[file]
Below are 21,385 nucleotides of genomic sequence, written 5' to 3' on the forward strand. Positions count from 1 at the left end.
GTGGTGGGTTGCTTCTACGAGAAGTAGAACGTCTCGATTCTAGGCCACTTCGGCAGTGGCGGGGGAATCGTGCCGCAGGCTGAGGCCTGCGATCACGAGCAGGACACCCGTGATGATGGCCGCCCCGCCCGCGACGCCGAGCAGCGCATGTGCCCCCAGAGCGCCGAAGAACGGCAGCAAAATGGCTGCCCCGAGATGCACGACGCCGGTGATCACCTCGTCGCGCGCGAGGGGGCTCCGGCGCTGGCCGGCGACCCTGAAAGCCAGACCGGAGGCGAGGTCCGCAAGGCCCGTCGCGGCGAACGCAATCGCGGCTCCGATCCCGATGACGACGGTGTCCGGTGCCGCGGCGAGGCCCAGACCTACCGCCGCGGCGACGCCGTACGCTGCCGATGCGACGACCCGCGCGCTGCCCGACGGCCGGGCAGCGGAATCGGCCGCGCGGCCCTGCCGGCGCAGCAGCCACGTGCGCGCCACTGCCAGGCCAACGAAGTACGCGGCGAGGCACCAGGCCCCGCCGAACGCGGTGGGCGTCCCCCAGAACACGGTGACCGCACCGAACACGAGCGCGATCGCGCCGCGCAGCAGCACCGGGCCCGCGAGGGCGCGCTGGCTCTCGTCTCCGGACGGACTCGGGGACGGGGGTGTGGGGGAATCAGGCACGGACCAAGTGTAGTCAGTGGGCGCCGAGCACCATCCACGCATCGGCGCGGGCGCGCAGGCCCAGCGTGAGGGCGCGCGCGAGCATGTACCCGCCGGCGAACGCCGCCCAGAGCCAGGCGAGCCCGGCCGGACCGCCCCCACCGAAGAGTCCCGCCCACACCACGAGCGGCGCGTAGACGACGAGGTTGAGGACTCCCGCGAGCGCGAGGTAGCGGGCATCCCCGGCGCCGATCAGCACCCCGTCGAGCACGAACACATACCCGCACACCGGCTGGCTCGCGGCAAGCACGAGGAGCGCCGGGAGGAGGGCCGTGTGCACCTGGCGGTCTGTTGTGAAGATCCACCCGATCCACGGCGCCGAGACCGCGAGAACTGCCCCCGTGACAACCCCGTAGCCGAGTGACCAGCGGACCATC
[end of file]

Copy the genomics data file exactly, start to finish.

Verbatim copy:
Below are 21,385 nucleotides of genomic sequence, written 5' to 3' on the forward strand. Positions count from 1 at the left end.
GTGGTGGGTTGCTTCTACGAGAAGTAGAACGTCTCGATTCTAGGCCACTTCGGCAGTGGCGGGGGAATCGTGCCGCAGGCTGAGGCCTGCGATCACGAGCAGGACACCCGTGATGATGGCCGCCCCGCCCGCGACGCCGAGCAGCGCATGTGCCCCCAGAGCGCCGAAGAACGGCAGCAAAATGGCTGCCCCGAGATGCACGACGCCGGTGATCACCTCGTCGCGCGCGAGGGGGCTCCGGCGCTGGCCGGCGACCCTGAAAGCCAGACCGGAGGCGAGGTCCGCAAGGCCCGTCGCGGCGAACGCAATCGCGGCTCCGATCCCGATGACGACGGTGTCCGGTGCCGCGGCGAGGCCCAGACCTACCGCCGCGGCGACGCCGTACGCTGCCGATGCGACGACCCGCGCGCTGCCCGACGGCCGGGCAGCGGAATCGGCCGCGCGGCCCTGCCGGCGCAGCAGCCACGTGCGCGCCACTGCCAGGCCAACGAAGTACGCGGCGAGGCACCAGGCCCCGCCGAACGCGGTGGGCGTCCCCCAGAACACGGTGACCGCACCGAACACGAGCGCGATCGCGCCGCGCAGCAGCACCGGGCCCGCGAGGGCGCGCTGGCTCTCGTCTCCGGACGGACTCGGGGACGGGGGTGTGGGGGAATCAGGCACGGACCAAGTGTAGTCAGTGGGCGCCGAGCACCATCCACGCATCGGCGCGGGCGCGCAGGCCCAGCGTGAGGGCGCGCGCGAGCATGTACCCGCCGGCGAACGCCGCCCAGAGCCAGGCGAGCCCGGCCGGACCGCCCCCACCGAAGAGTCCCGCCCACACCACGAGCGGCGCGTAGACGACGAGGTTGAGGACTCCCGCGAGCGCGAGGTAGCGGGCATCCCCGGCGCCGATCAGCACCCCGTCGAGCACGAACACATACCCGCACACCGGCTGGCTCGCGGCAAGCACGAGGAGCGCCGGGAGGAGGGCCGTGTGCACCTGGCGGTCTGTTGTGAAGATCCACCCGATCCACGGCGCCGAGACCGCGAGAACTGCCCCCGTGACAACCCCGTAGCCGAGTGACCAGCGGACCATC